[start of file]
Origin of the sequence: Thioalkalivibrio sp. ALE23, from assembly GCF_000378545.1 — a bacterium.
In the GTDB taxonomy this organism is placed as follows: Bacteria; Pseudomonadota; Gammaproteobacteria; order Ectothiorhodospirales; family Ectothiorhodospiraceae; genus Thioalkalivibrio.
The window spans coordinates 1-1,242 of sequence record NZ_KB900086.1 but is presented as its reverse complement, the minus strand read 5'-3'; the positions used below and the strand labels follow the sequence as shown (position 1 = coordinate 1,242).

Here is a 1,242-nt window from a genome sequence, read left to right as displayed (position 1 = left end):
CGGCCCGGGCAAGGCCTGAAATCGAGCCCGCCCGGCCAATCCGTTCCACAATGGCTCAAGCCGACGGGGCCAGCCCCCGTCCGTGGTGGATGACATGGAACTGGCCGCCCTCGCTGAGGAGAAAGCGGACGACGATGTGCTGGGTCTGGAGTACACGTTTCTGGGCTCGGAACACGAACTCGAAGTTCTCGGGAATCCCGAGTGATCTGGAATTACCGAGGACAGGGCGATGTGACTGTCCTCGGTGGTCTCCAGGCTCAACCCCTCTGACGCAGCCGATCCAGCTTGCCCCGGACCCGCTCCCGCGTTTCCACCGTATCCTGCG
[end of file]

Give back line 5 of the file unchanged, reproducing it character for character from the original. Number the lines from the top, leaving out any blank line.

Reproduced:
CGGCCCGGGCAAGGCCTGAAATCGAGCCCGCCCGGCCAATCCGTTCCACAATGGCTCAAGCCGACGGGGCCAGCCCCCGTCCGTGGTGGATGACATGGAACTGGCCGCCCTCGCTGAGGAGAAAGCGGACGACGATGTGCTGGGTCTGGAGTACACGTTTCTGGGCTCGGAACACGAACTCGAAGTTCTCGGGAATCCCGAGTGATCTGGAATTACCGAGGACAGGGCGATGTGACTGTCCTCGGTGGTCTCCAGGCTCAACCCCTCTGACGCAGCCGATCCAGCTTGCCCCGGACCCGCTCCCGCGTTTCCACCGTATCCTGCG